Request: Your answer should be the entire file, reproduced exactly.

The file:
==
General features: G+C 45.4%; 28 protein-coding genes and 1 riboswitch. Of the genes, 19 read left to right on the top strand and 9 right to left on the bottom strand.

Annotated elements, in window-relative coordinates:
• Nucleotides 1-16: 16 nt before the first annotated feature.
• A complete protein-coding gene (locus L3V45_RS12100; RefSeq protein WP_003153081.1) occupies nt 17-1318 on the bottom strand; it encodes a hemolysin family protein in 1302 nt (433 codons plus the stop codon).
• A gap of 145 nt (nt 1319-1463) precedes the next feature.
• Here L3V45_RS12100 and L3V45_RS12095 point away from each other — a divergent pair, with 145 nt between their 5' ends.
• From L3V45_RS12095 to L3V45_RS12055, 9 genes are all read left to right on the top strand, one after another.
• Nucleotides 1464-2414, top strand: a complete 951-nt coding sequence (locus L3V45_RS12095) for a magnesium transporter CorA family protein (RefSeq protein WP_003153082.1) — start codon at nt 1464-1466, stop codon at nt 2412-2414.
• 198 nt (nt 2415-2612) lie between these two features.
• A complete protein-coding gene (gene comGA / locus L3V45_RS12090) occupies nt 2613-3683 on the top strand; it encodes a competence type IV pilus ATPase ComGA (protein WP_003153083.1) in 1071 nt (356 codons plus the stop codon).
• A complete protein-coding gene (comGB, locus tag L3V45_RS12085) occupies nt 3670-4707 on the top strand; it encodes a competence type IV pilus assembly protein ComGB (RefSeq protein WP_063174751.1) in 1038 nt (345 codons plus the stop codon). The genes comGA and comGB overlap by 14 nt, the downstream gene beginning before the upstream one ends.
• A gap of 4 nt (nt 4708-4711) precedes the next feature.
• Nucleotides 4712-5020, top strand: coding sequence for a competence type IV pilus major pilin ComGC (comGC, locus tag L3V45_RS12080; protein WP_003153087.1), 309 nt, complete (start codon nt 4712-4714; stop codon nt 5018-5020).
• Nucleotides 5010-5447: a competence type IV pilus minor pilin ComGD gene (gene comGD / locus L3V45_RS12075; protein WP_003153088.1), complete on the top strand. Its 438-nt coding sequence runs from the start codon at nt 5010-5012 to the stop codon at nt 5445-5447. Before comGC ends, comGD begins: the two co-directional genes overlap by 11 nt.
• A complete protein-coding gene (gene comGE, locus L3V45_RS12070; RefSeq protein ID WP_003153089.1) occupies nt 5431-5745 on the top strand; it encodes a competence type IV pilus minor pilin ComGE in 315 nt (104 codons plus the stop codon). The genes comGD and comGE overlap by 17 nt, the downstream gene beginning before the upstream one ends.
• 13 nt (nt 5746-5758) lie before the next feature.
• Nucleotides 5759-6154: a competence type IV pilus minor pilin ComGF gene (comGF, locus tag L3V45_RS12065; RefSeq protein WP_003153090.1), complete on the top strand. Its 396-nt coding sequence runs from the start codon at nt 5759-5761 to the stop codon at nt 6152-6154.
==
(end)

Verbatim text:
General features: G+C 45.4%; 28 protein-coding genes and 1 riboswitch. Of the genes, 19 read left to right on the top strand and 9 right to left on the bottom strand.

Annotated elements, in window-relative coordinates:
• Nucleotides 1-16: 16 nt before the first annotated feature.
• A complete protein-coding gene (locus L3V45_RS12100; RefSeq protein WP_003153081.1) occupies nt 17-1318 on the bottom strand; it encodes a hemolysin family protein in 1302 nt (433 codons plus the stop codon).
• A gap of 145 nt (nt 1319-1463) precedes the next feature.
• Here L3V45_RS12100 and L3V45_RS12095 point away from each other — a divergent pair, with 145 nt between their 5' ends.
• From L3V45_RS12095 to L3V45_RS12055, 9 genes are all read left to right on the top strand, one after another.
• Nucleotides 1464-2414, top strand: a complete 951-nt coding sequence (locus L3V45_RS12095) for a magnesium transporter CorA family protein (RefSeq protein WP_003153082.1) — start codon at nt 1464-1466, stop codon at nt 2412-2414.
• 198 nt (nt 2415-2612) lie between these two features.
• A complete protein-coding gene (gene comGA / locus L3V45_RS12090) occupies nt 2613-3683 on the top strand; it encodes a competence type IV pilus ATPase ComGA (protein WP_003153083.1) in 1071 nt (356 codons plus the stop codon).
• A complete protein-coding gene (comGB, locus tag L3V45_RS12085) occupies nt 3670-4707 on the top strand; it encodes a competence type IV pilus assembly protein ComGB (RefSeq protein WP_063174751.1) in 1038 nt (345 codons plus the stop codon). The genes comGA and comGB overlap by 14 nt, the downstream gene beginning before the upstream one ends.
• A gap of 4 nt (nt 4708-4711) precedes the next feature.
• Nucleotides 4712-5020, top strand: coding sequence for a competence type IV pilus major pilin ComGC (comGC, locus tag L3V45_RS12080; protein WP_003153087.1), 309 nt, complete (start codon nt 4712-4714; stop codon nt 5018-5020).
• Nucleotides 5010-5447: a competence type IV pilus minor pilin ComGD gene (gene comGD / locus L3V45_RS12075; protein WP_003153088.1), complete on the top strand. Its 438-nt coding sequence runs from the start codon at nt 5010-5012 to the stop codon at nt 5445-5447. Before comGC ends, comGD begins: the two co-directional genes overlap by 11 nt.
• A complete protein-coding gene (gene comGE, locus L3V45_RS12070; RefSeq protein ID WP_003153089.1) occupies nt 5431-5745 on the top strand; it encodes a competence type IV pilus minor pilin ComGE in 315 nt (104 codons plus the stop codon). The genes comGD and comGE overlap by 17 nt, the downstream gene beginning before the upstream one ends.
• 13 nt (nt 5746-5758) lie before the next feature.
• Nucleotides 5759-6154: a competence type IV pilus minor pilin ComGF gene (comGF, locus tag L3V45_RS12065; RefSeq protein WP_003153090.1), complete on the top strand. Its 396-nt coding sequence runs from the start codon at nt 5759-5761 to the stop codon at nt 6152-6154.